Mena E. Potts, PhD, a University of Pittsburgh
Competency program trainer, is the founder of the Dream
Center for Education and Research, a past board member
of the International Association for The Study of
Dreams, and a Research Associate of the Psychohistory
Forum. Dr. Potts may be contacted at
With the June 7th death of Dr. Montague Ullman, a
renowned psychoanalyst and psychiatrist, we have
suffered the loss of a towering figure and leading
authority in the psychology of dreams and dreaming.
Monte’s death was a deep personal and professional loss
for me. Its impact was cushioned by a dream I had a
month before his passing; he was in a hospital bed with
tubes and an oxygen mask—I felt he was dying. That dream
marked his departure, while a dream in the late 1970s
presaged our meeting later in the 1980s.
peerless achievements in the field are punctuated with
firsts: he was the first full-time director of the
Department of Psychiatry at Maimonides Hospital, he was
the first to develop a community mental health center in
New York, he was the first to develop a sleep laboratory
at Maimonides in Brooklyn, New York, he was the first to
conduct ground-breaking, scientifically-controlled
laboratory experiments in dream telepathy—along with Dr.
Stanley Krippner—and he was the first to originate the
Experiential Dream Group Process in order to move dream
work out of the consulting room and into the community.
Monte’s grassroots, dream-work movement has spread to
Sweden, Finland, Taiwan, and elsewhere. He is first in
the understanding of dreams.
I came to know
Monte by a rather labyrinthine path. In the mid 1970s I
went to Zurich and studied dreams with Jungian analyst,
Frau Dora Kalf, a member of Jung’s original group. I
took courses at the Jung Institute and at Frau Kalf’s
East-West Psychology Institute, during which I had a
rare, all-day small group session with the revered Dalai
Lama; both he and Kalf were spiritually inspiring and
professionally motivating. When I returned I sought a
doctoral program in the psychology of dreams, but could
not locate one.
Later that decade I had a
precognitive dream in which I had dreamed that a “Dr.
Monet” or “Dr. Monte” could help me locate such a
doctoral program. That dream led me to seek out Dr.
Ullman’s assistance whose full name and nickname I did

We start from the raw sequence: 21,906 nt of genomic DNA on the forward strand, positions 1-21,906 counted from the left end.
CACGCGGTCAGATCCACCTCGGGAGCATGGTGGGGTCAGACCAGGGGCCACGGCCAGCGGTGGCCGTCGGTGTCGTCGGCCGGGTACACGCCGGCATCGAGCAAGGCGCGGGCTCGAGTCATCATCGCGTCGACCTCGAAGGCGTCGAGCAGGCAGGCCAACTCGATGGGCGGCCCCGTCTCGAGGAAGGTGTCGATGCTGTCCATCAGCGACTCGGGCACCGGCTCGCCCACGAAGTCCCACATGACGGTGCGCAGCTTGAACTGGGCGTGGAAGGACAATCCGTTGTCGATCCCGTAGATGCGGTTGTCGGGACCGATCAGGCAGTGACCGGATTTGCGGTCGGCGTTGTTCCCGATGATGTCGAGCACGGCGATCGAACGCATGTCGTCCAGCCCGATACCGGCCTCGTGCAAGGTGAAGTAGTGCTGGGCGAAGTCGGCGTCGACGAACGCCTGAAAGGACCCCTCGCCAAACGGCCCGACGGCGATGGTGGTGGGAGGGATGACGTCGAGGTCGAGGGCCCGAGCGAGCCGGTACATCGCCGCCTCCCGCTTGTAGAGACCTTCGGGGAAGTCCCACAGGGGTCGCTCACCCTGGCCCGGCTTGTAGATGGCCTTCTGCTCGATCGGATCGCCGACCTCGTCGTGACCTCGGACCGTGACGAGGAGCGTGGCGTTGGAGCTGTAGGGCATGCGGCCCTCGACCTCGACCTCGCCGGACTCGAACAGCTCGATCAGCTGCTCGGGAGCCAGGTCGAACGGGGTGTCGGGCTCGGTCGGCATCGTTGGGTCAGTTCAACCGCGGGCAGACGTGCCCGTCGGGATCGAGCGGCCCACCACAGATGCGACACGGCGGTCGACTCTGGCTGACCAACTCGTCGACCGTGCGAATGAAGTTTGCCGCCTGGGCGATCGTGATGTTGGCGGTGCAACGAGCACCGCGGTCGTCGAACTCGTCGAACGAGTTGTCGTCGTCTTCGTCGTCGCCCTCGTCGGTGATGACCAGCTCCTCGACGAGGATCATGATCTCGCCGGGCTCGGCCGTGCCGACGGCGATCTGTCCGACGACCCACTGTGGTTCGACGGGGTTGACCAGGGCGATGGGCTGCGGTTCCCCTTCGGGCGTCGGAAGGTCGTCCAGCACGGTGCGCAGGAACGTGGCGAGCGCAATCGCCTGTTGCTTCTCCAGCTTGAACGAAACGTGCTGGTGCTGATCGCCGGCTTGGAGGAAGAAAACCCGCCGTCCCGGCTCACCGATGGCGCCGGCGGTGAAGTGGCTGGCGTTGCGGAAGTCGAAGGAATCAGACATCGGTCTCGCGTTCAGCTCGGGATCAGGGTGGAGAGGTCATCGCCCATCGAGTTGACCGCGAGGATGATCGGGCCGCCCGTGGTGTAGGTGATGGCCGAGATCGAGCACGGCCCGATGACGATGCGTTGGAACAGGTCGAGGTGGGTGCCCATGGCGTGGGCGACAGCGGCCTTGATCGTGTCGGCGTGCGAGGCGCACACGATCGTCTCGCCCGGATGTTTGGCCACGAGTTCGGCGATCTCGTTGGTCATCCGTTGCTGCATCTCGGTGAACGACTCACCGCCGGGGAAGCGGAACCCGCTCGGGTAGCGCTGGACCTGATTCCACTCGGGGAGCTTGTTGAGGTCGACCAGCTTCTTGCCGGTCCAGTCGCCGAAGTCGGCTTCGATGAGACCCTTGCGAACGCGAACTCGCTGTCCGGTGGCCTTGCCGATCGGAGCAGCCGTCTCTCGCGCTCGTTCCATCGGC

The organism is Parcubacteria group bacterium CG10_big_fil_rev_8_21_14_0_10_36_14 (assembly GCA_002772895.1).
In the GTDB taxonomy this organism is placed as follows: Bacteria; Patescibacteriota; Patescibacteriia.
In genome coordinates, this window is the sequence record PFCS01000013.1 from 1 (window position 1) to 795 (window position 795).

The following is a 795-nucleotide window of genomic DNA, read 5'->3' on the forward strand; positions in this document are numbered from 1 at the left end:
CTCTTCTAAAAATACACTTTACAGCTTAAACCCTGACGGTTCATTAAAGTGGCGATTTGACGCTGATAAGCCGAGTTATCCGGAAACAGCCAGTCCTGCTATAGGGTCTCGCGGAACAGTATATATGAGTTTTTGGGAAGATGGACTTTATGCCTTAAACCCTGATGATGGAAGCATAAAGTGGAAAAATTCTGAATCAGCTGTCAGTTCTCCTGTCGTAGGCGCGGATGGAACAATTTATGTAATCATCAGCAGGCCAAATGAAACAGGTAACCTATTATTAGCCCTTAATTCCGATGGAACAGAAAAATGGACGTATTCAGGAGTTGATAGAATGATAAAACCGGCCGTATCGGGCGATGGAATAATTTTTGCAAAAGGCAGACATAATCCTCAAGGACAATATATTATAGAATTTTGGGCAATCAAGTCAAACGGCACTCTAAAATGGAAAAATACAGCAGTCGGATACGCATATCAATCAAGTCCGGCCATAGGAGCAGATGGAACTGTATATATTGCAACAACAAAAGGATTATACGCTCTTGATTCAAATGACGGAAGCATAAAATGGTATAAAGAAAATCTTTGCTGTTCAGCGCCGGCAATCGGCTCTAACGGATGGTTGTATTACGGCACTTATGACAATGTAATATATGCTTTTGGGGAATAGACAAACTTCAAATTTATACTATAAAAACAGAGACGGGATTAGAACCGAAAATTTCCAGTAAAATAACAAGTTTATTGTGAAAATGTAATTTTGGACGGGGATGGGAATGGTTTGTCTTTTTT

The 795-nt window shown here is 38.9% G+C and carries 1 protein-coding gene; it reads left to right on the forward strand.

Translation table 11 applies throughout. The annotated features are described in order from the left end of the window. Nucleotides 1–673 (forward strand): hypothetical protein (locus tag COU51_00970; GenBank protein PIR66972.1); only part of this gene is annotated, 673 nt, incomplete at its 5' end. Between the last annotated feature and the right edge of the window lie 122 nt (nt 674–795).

not know at the time. Dr. Ullman told me “no graduate
degree program in dreams and dreaming exists,” but he
offered to help develop a doctoral program through the
Union Institute and he served on my doctoral committee
with Drs. Stanley Krippner, Clark Moustakas, and others.
Dr. Ullman structured my experiential dream
group internship, my internship at the Institute for
Contemporary Psychoanalysis, and my psychic dream
internship at the American Society For Psychical
Research. Were it not for Monte, I could never have
received the first doctorate ever awarded in the
psychology of dreams. I am deeply indebted to him for
all he gave to me and will cherish his memory. Through
Monte I found what I could not locate within the walls
of a university: the largest collection of dream
knowledge and a wonderful methodology. I had found “Dr.
Monet -Monte” and my personal cathedral of learning.
Monte was internationally renowned and singularly
beloved, but fame and adulation could not turn his head
or inflate his ego. Monte possessed gentility, decency,
and humility, exhibiting love and caring in his
relationships with his family and others. That’s how I
will remember him. I was honored to have worked with
Monte professionally, and privileged to have shared an
endearing friendship with him for nearly three decades,
as was my husband Dom. We miss Monte profoundly, will
recall him fondly, remember his iconic contributions to
dream work, and tribute his exceptional character and
humanity as a stellar human being.